When you bring home a Labrador Puppy, you would expect it to take on all the dog life hacks easily. Whether running, jumping, playing, or climbing stairs, every Labrador owner expects their dog to do it all without any hassle. But do you know that an experienced Labrador owner will always alert you about making these dogs climb stairs?
This article today will clear out all the confusion on the million-dollar question, “When can Labrador Puppies Climb Stairs”? Well, Labrador Puppies can start climbing stairs when they are 4 to 5 months old. Allowing your Labra to climb and alight stairs at this tender age will help them learn safe navigation and won’t even lead to any physical discomfort (disease specifically). However, regardless of how much they develop around 4 to 5 months, it isn’t safe to push your Labrador puppy to climb stairs. Dogs who do this forcefully or unwillingly often develop disabilities like Hip Dysplasia or exacerbate the said condition.
Can A Labrador Puppy Go Up And Down The Stairs?
Yes, like any other dog breed, Labradors too can go up and down the stairs that too in a well systematic manner. Labrador puppies enjoy doing so; however, pet owners must not initiate this activity forcefully.
If the dog can’t make up for one step without jumping, it is because he is too small to climb stairs. Making them do so forcefully can result in him tumbling downstairs and inviting multiple fatal injuries.
Regardless of their age, taking one step on stairs up and down can prove a massive undertaking for Labradors. While some learn it at an early age, other Labradors may take months until they even begin learning, let alone mastering the art.
Are Stairs Bad For Labradors? When Can Stairs Go Bad For Dogs?
Stairs aren’t bad for Labradors, but unattended navigation on the staircase can bring problems for both dog and owner. You can’t let your Labra puppy go up and down the stairs unsupervised, especially the overenthusiastic one.
Also, Labradors are more athletic dogs with a top speed of between 20 to 30 mph. They are on an unplanned marathon whenever they enter indoors after a play session.
It is when you would find your Labra either crashing into the wall or running/ jumping over the stairs at a very top speed.
However, accessing stairs with this full-throttle attitude can get the Labrador into trouble. It will, of course, make them fall or crash badly but can even lead to bone issues like Hip Dysplasia.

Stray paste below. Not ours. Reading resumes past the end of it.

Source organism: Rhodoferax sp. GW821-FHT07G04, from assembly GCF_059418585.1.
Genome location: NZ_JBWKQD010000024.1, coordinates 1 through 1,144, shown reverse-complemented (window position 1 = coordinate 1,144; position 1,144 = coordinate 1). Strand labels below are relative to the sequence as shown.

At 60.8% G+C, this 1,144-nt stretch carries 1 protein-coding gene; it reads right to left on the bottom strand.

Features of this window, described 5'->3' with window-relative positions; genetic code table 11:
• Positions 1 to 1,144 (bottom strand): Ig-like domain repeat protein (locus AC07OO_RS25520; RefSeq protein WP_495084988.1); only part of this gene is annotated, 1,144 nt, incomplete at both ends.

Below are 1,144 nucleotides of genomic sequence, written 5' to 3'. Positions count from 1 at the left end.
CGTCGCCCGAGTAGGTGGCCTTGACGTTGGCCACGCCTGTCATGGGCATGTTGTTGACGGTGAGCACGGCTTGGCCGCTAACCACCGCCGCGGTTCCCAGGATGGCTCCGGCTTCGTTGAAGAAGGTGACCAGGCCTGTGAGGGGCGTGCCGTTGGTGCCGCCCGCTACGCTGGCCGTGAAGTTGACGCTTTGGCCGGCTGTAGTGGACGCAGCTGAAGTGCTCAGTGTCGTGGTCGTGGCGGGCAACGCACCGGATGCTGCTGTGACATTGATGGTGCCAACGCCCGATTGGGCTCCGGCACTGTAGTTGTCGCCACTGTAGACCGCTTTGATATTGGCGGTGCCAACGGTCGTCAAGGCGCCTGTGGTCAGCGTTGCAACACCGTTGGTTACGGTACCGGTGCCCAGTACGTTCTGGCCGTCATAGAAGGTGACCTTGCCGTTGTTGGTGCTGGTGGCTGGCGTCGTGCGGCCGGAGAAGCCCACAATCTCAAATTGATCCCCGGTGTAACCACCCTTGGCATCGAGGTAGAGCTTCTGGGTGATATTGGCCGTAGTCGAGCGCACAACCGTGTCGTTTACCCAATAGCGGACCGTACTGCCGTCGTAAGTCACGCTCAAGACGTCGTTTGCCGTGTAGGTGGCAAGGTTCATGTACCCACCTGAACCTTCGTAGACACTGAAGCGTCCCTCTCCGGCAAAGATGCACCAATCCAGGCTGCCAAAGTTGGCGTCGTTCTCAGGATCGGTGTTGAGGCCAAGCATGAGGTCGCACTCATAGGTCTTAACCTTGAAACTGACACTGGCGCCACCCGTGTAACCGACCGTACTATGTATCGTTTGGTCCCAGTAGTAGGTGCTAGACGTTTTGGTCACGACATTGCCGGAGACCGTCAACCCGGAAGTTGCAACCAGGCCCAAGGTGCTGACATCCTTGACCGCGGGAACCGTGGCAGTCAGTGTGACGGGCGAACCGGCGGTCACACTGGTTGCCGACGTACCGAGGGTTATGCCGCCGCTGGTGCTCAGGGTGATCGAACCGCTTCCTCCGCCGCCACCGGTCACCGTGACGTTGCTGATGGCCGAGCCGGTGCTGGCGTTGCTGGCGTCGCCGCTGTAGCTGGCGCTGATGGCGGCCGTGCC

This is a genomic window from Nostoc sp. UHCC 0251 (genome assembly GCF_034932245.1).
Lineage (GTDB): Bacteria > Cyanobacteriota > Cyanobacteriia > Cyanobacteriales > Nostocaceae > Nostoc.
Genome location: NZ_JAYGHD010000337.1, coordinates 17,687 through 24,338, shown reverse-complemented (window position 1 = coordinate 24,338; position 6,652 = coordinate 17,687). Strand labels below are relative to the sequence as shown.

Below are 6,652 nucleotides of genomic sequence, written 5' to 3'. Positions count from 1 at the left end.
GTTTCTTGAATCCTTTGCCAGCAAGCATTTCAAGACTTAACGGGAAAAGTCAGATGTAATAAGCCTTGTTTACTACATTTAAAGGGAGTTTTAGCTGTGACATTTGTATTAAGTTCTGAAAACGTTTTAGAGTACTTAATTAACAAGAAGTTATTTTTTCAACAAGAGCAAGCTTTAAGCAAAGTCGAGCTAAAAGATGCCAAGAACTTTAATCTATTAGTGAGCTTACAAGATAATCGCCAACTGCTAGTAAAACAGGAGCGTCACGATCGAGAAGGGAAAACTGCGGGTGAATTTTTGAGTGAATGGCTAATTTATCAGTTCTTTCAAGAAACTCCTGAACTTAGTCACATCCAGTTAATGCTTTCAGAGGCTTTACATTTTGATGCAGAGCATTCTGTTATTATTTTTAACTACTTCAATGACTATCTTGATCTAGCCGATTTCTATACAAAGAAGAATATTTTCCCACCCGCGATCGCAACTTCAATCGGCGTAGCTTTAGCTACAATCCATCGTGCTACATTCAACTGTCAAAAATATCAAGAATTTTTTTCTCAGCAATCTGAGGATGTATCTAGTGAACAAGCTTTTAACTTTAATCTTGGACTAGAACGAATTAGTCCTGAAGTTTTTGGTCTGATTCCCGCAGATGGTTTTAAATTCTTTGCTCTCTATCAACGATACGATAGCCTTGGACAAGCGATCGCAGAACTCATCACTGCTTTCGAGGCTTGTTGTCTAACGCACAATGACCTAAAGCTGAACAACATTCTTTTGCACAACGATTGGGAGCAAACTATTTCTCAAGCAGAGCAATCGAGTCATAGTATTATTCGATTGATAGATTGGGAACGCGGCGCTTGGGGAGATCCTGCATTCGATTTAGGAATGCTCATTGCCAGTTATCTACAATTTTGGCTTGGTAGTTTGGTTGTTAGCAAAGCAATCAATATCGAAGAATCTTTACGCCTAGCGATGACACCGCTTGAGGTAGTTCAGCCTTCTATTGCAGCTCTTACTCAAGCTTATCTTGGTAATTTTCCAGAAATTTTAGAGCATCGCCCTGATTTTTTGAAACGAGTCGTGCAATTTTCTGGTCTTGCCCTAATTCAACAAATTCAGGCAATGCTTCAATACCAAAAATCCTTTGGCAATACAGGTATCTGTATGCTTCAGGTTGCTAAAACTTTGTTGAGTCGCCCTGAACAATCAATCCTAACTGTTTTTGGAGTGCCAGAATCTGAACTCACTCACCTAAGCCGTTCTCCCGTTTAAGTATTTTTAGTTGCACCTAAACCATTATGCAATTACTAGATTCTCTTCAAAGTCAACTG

Labradors and Hip Dysplasia- Are Stairs Bad For Labrador’s Hips?
Hip Dysplasia is one of the most common chronic disability that some breeds, including Labrador Retriever, Saint Bernard, German Shepherd, and Great Dane, suffers from. The disability is genetic amongst these breeds, given their huge size, excessive growth rate, and unbalanced nutrition.
When a Labrador suffers from Hip Dysplasia, his hip joints will develop a malfunction in which the head of the femur bone won’t fit well into the hit socket.
As a result, the head of the femur bone and the joints (the ball and socket) instead rub painfully together, causing heavy discomfort to the dog. This, in the long run, can result in excessive pain, degenerative joint disease (osteoarthritis), and discomfort in the hip joint, all due to a loss of cartilage over time.
But is Hip Dysplasia in Labradors a result of climbing stairs? Well, not fully, but yes, the possibilities are prominently there. Some evidence suggests that Labradors who climb stairs before their limbs have properly developed and strengthened may increase Hip Dysplasia risk. Though this disability is commonly a result of hereditary origin in Labradors, stairs to are one of the majorly responsible factors.
Therefore, ensuring that their physical growth has reached the right level before introducing your Labrador to stairs is extremely important. Labradors who are still very small aren’t yet fully coordinated and, therefore, can easily fall down the stairs.
How Do You Teach Your Labrador Puppy To Climb Stairs?
When your Labrador is still a puppy, you just can’t let him run over the stairs unsupervised. Your dog needs to reach a specific mental and physical age (Development) before you introduce him to the stairs. As the Labrador puppy grows, his feet size too will increase. Bigger feet mean proper placement on stairs along with a firmer grip.